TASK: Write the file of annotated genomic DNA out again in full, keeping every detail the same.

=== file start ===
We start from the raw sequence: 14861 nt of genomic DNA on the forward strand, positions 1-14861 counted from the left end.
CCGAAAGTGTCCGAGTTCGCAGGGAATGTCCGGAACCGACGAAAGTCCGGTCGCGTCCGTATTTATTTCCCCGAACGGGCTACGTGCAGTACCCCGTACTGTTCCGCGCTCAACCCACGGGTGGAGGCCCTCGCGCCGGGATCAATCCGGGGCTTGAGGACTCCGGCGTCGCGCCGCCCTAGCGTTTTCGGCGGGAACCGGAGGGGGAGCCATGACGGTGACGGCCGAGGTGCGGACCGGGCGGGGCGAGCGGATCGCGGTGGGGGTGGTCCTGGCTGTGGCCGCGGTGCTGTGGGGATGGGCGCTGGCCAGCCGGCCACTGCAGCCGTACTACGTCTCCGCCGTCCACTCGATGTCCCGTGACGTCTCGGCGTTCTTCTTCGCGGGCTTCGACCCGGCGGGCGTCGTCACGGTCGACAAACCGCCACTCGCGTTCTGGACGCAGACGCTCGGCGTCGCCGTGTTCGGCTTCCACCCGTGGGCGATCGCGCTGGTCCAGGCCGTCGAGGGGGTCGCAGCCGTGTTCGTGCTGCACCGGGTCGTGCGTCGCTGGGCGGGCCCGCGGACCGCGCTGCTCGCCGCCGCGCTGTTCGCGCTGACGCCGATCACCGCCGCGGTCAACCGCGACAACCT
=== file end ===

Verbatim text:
We start from the raw sequence: 14861 nt of genomic DNA on the forward strand, positions 1-14861 counted from the left end.
CCGAAAGTGTCCGAGTTCGCAGGGAATGTCCGGAACCGACGAAAGTCCGGTCGCGTCCGTATTTATTTCCCCGAACGGGCTACGTGCAGTACCCCGTACTGTTCCGCGCTCAACCCACGGGTGGAGGCCCTCGCGCCGGGATCAATCCGGGGCTTGAGGACTCCGGCGTCGCGCCGCCCTAGCGTTTTCGGCGGGAACCGGAGGGGGAGCCATGACGGTGACGGCCGAGGTGCGGACCGGGCGGGGCGAGCGGATCGCGGTGGGGGTGGTCCTGGCTGTGGCCGCGGTGCTGTGGGGATGGGCGCTGGCCAGCCGGCCACTGCAGCCGTACTACGTCTCCGCCGTCCACTCGATGTCCCGTGACGTCTCGGCGTTCTTCTTCGCGGGCTTCGACCCGGCGGGCGTCGTCACGGTCGACAAACCGCCACTCGCGTTCTGGACGCAGACGCTCGGCGTCGCCGTGTTCGGCTTCCACCCGTGGGCGATCGCGCTGGTCCAGGCCGTCGAGGGGGTCGCAGCCGTGTTCGTGCTGCACCGGGTCGTGCGTCGCTGGGCGGGCCCGCGGACCGCGCTGCTCGCCGCCGCGCTGTTCGCGCTGACGCCGATCACCGCCGCGGTCAACCGCGACAACCT